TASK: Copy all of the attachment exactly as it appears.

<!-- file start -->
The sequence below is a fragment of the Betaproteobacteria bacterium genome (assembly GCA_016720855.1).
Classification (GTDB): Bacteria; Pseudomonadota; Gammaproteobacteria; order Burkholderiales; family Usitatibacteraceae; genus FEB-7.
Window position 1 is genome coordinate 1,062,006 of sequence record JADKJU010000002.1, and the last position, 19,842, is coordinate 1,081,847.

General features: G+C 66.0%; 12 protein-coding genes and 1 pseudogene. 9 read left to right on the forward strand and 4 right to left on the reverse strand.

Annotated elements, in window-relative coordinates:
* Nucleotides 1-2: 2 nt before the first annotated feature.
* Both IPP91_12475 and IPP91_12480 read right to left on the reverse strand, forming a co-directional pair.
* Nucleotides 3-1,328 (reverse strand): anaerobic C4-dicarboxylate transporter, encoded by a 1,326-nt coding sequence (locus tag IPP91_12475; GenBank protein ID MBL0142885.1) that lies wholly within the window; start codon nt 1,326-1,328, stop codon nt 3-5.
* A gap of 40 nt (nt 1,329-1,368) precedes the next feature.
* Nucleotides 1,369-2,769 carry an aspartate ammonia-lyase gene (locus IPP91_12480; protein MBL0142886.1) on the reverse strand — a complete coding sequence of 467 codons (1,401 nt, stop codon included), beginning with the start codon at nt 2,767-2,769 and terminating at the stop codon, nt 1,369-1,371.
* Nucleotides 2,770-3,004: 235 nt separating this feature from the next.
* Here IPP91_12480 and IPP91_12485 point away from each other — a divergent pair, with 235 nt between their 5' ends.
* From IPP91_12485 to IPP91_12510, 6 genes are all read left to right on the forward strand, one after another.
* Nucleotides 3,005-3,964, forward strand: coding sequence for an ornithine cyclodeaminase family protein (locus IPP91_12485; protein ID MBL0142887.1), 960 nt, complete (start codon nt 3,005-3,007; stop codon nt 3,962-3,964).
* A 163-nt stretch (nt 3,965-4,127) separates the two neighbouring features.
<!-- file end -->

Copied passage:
The sequence below is a fragment of the Betaproteobacteria bacterium genome (assembly GCA_016720855.1).
Classification (GTDB): Bacteria; Pseudomonadota; Gammaproteobacteria; order Burkholderiales; family Usitatibacteraceae; genus FEB-7.
Window position 1 is genome coordinate 1,062,006 of sequence record JADKJU010000002.1, and the last position, 19,842, is coordinate 1,081,847.

General features: G+C 66.0%; 12 protein-coding genes and 1 pseudogene. 9 read left to right on the forward strand and 4 right to left on the reverse strand.

Annotated elements, in window-relative coordinates:
* Nucleotides 1-2: 2 nt before the first annotated feature.
* Both IPP91_12475 and IPP91_12480 read right to left on the reverse strand, forming a co-directional pair.
* Nucleotides 3-1,328 (reverse strand): anaerobic C4-dicarboxylate transporter, encoded by a 1,326-nt coding sequence (locus tag IPP91_12475; GenBank protein ID MBL0142885.1) that lies wholly within the window; start codon nt 1,326-1,328, stop codon nt 3-5.
* A gap of 40 nt (nt 1,329-1,368) precedes the next feature.
* Nucleotides 1,369-2,769 carry an aspartate ammonia-lyase gene (locus IPP91_12480; protein MBL0142886.1) on the reverse strand — a complete coding sequence of 467 codons (1,401 nt, stop codon included), beginning with the start codon at nt 2,767-2,769 and terminating at the stop codon, nt 1,369-1,371.
* Nucleotides 2,770-3,004: 235 nt separating this feature from the next.
* Here IPP91_12480 and IPP91_12485 point away from each other — a divergent pair, with 235 nt between their 5' ends.
* From IPP91_12485 to IPP91_12510, 6 genes are all read left to right on the forward strand, one after another.
* Nucleotides 3,005-3,964, forward strand: coding sequence for an ornithine cyclodeaminase family protein (locus IPP91_12485; protein ID MBL0142887.1), 960 nt, complete (start codon nt 3,005-3,007; stop codon nt 3,962-3,964).
* A 163-nt stretch (nt 3,965-4,127) separates the two neighbouring features.